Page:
Yamaha knew what the benchmark was when they entered the 250 to 300cc motorcycle category with its Yamaha YZF-R3, and in almost every way they have met or exceeded expectations, ultimately developing a stylish small-displacement sporty motorcycle that is new-rider friendly but with just enough power to keep experience riders entertained as the odometer climbs.
Not only does the Yamaha YZF-R3 look the part, but it also offers up good braking power, super-relaxed ergonomics, and an engine with a little more power than the Kawasaki Ninja 300 at almost all parts of the rev range. Brakes have good power with just a small amount of feel missing in the beginning of the pull, likely a result of Yamaha also using brake pads that don't stimulate newer riders.
Aerodynamics seem to be better than the Kawasaki Ninja 300, which, along with the engine, help during freeway rides, plus the dash is slightly better, offering up a gear position indicator in place of the Kawasaki Ninja 300's useless “Eco” indicator. Unfortunately, the Yamaha's bump in power comes at the expense of additional vibrations through the handlebars and footpegs, plus some heat on the right side of the motorcycle, near the leg area (what I guess can become uncomfortable during longer rides).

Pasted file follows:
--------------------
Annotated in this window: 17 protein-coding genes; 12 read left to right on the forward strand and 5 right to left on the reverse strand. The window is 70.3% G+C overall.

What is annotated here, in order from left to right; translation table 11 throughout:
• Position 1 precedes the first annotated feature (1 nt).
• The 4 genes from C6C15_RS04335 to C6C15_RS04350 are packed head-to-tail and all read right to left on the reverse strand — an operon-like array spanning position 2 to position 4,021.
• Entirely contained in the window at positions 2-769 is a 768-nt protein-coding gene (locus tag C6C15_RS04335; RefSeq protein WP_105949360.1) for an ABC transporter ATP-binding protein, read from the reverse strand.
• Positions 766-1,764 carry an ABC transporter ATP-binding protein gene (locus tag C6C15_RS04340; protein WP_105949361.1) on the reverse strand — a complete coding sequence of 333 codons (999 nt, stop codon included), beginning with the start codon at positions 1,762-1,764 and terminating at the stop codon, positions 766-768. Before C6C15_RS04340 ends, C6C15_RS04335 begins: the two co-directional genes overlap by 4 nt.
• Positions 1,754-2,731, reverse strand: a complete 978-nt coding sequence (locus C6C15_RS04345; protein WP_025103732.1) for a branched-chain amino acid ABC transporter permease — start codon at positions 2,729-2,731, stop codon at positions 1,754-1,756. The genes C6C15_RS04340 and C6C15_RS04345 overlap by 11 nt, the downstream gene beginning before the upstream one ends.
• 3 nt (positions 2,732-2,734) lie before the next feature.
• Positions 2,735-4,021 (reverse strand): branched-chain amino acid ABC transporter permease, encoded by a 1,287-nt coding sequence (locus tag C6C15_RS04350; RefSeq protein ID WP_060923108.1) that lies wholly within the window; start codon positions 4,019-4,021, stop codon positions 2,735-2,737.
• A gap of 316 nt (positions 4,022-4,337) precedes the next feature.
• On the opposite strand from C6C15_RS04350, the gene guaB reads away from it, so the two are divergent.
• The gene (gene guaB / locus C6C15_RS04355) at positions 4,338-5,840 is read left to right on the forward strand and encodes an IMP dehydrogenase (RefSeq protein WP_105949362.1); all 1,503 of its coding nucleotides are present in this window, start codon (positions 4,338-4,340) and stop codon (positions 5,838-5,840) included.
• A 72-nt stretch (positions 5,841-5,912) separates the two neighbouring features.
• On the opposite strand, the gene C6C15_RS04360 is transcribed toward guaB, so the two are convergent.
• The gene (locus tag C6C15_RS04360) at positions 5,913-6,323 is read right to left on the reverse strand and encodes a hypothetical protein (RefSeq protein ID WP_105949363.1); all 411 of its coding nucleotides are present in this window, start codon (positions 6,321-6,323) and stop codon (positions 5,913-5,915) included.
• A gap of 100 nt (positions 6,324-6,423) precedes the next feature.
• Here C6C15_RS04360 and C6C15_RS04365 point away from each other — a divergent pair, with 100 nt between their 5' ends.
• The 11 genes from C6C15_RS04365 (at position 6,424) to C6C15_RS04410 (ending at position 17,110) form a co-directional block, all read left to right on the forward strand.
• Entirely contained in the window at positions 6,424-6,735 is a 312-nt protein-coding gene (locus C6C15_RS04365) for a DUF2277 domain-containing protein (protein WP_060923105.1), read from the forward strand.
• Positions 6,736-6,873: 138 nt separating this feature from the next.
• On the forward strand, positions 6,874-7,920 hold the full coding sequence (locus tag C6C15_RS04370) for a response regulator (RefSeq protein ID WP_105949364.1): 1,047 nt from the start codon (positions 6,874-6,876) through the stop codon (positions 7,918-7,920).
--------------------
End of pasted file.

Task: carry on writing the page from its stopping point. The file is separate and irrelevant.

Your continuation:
Bigger concerns are the non-adjustable (except for rear spring pre-load) suspension and the tires, which combine to zap most of your confidence in the motorcycle the second you try to get aggressive on a twisty road. We'd say you could overlook this, but it Yamaha's FZ-09 big bike taught us anything, it's that poor suspension is not something to pardon.
For newer riders especially, it's important for a motorcycle to instill confidence from the work 'go,' and the Yamaha YZF-R3 is a few updates away from providing that sensation. If you'd like to throw suspension and tires its way, the Yamaha YZF-R3 could be the motorcycle for you, as otherwise its everything we want from a little sportsbike.